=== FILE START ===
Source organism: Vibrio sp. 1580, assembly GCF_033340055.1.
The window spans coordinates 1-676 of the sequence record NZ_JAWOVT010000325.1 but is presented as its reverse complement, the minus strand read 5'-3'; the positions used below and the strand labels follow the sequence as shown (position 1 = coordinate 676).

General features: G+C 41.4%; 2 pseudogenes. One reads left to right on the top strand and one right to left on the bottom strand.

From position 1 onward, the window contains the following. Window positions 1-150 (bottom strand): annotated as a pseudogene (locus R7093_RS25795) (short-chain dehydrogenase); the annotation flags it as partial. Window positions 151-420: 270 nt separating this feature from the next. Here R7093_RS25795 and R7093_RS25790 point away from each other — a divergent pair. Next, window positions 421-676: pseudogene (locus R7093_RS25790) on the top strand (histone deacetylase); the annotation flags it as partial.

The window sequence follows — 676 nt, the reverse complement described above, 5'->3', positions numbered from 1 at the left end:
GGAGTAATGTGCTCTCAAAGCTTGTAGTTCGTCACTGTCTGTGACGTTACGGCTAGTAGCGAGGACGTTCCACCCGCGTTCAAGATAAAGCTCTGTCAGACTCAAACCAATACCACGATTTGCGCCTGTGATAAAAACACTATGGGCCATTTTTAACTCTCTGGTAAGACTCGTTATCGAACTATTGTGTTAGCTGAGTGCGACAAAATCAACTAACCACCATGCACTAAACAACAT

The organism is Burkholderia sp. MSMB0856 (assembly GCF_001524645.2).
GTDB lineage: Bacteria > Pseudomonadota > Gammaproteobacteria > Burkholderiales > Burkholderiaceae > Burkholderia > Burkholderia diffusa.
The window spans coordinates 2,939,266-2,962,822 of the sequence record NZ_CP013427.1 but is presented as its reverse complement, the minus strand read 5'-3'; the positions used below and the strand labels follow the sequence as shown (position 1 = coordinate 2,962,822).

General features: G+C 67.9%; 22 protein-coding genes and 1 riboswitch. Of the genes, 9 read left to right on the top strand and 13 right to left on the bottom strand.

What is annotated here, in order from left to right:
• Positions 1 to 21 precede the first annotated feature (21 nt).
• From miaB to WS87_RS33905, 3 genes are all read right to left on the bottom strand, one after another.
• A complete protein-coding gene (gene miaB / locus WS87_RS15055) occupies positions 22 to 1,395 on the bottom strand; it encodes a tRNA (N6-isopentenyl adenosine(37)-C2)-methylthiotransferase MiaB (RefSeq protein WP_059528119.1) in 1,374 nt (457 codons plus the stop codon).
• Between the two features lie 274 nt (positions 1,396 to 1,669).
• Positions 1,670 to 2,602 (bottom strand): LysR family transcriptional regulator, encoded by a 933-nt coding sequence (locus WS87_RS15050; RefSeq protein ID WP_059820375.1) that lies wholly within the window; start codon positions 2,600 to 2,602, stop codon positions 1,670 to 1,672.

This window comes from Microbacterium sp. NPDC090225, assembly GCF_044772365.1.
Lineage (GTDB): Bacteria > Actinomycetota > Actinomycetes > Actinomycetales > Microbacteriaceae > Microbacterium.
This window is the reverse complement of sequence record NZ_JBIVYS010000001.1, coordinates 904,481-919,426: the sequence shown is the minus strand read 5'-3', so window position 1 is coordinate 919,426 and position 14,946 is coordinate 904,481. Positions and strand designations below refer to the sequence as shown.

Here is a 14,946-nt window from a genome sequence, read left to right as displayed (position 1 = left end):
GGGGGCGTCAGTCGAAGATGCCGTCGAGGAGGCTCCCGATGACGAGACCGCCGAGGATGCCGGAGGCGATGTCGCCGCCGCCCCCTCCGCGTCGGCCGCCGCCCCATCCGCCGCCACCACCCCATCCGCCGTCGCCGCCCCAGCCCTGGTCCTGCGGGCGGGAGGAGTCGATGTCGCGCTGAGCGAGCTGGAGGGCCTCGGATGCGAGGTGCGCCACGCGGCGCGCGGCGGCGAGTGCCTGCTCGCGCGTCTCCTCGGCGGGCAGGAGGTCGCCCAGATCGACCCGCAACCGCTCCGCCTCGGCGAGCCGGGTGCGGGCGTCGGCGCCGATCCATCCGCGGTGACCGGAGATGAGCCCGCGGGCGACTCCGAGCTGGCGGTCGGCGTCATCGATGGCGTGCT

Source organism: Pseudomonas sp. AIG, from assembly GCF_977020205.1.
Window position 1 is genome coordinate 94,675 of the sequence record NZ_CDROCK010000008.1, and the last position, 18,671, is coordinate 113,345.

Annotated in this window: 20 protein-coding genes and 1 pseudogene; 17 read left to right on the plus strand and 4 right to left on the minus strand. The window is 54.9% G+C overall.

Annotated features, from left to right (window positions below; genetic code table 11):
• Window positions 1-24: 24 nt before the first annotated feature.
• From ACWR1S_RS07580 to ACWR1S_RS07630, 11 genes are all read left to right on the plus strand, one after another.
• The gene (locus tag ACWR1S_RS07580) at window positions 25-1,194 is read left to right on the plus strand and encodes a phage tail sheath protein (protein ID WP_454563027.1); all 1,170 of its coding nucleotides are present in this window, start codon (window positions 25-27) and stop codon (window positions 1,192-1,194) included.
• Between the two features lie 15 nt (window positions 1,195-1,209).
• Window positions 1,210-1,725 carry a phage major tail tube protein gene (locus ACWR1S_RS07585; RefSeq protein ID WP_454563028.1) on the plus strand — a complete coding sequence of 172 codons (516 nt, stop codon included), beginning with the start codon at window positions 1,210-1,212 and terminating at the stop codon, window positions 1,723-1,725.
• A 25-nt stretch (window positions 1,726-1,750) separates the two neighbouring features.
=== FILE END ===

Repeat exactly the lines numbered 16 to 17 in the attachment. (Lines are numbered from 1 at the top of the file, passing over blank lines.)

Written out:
• Positions 1,670 to 2,602 (bottom strand): LysR family transcriptional regulator, encoded by a 933-nt coding sequence (locus WS87_RS15050; RefSeq protein ID WP_059820375.1) that lies wholly within the window; start codon positions 2,600 to 2,602, stop codon positions 1,670 to 1,672.

This window comes from Microbacterium sp. NPDC090225, assembly GCF_044772365.1.